Two Poems by Emily Dickinson

Emily Dickinson, ca. 1848

Emily Dickinson very much belongs among the greatest poets of her era; however, her story is a cautionary tale for anyone who thinks poetry comes with any kind of fame or recognition. Unappreciated in her lifetime on the scale she deserved, her work is nonetheless a timeless collection of treasures which keeps her name upon the lips of even the most novice of literature aficionados. Here are two classics by Emily Dickinson.




“Hope” is the thing with feathers
That perches in the soul
And sings the tune without the words
And never stops at all,
And sweetest in the gale is heard;
And sore must be the storm
That could abash the little bird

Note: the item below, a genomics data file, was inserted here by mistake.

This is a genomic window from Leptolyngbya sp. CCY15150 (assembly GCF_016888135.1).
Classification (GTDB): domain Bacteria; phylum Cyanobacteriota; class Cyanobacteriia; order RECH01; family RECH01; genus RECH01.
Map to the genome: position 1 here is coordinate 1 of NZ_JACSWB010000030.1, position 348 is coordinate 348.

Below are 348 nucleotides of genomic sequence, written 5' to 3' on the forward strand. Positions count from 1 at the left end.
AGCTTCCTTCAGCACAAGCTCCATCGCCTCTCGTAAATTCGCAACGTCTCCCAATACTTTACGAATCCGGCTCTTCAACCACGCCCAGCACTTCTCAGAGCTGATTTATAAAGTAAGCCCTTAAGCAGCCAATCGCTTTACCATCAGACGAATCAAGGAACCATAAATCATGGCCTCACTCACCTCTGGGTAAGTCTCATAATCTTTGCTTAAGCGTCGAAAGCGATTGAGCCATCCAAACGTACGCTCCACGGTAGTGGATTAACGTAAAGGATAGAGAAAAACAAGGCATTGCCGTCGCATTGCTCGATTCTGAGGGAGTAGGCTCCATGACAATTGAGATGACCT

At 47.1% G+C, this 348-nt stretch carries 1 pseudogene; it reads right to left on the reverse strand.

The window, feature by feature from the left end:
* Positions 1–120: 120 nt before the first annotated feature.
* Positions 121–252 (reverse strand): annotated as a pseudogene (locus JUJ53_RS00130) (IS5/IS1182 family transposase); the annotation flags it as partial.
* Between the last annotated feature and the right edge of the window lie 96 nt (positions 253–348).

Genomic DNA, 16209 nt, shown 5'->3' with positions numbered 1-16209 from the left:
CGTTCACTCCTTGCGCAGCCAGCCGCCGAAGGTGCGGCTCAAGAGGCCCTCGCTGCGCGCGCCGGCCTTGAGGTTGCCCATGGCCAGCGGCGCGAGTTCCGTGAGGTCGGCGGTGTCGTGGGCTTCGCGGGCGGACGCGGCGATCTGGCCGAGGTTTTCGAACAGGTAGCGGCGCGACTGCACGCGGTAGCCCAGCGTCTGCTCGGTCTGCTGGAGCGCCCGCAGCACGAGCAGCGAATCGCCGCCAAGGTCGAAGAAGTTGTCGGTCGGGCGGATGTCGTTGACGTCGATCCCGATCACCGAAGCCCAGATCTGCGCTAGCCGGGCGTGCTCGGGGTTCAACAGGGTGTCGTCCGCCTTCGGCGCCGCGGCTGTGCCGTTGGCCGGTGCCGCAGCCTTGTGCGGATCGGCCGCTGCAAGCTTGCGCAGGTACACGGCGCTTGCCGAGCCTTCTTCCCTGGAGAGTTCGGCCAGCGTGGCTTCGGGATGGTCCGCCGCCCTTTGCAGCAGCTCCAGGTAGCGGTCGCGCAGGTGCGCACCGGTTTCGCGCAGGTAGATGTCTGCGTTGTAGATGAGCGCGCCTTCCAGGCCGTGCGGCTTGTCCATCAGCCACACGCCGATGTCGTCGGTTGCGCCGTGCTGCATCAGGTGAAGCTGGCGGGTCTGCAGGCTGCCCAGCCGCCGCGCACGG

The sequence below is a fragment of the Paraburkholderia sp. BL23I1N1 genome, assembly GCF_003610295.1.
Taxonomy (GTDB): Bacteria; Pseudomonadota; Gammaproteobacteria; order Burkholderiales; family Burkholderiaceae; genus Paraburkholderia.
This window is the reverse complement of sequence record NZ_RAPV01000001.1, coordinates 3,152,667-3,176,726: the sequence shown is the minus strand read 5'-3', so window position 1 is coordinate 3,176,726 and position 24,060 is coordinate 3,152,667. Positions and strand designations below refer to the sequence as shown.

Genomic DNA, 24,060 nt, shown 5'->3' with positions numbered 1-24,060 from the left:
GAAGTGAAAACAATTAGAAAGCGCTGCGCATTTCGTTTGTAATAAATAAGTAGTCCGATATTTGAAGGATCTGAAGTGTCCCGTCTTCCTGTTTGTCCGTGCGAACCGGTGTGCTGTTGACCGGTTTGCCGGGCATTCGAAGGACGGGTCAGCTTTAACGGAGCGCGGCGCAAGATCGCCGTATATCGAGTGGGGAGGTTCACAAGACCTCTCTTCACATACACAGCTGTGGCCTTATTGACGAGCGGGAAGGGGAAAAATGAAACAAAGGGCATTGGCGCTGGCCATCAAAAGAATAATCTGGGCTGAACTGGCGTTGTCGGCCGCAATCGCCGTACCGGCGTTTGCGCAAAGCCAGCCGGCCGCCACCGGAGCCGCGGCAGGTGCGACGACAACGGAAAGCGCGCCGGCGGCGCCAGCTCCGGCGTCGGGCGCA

That kept so many warm.
I’ve heard it in the chillest land
And on the strangest sea,
Yet never, in extremity,
It asked a crumb of me.



Success is counted sweetest
By those who ne’er succeed.
To comprehend a nectar
Requires sorest need.
Not one of all the purple host
Who took the flag to-day
Can tell the definition,
So clear, of victory,
As he, defeated, dying,
On whose forbidden ear
The distant strains of triumph
Break, agonized and clear.

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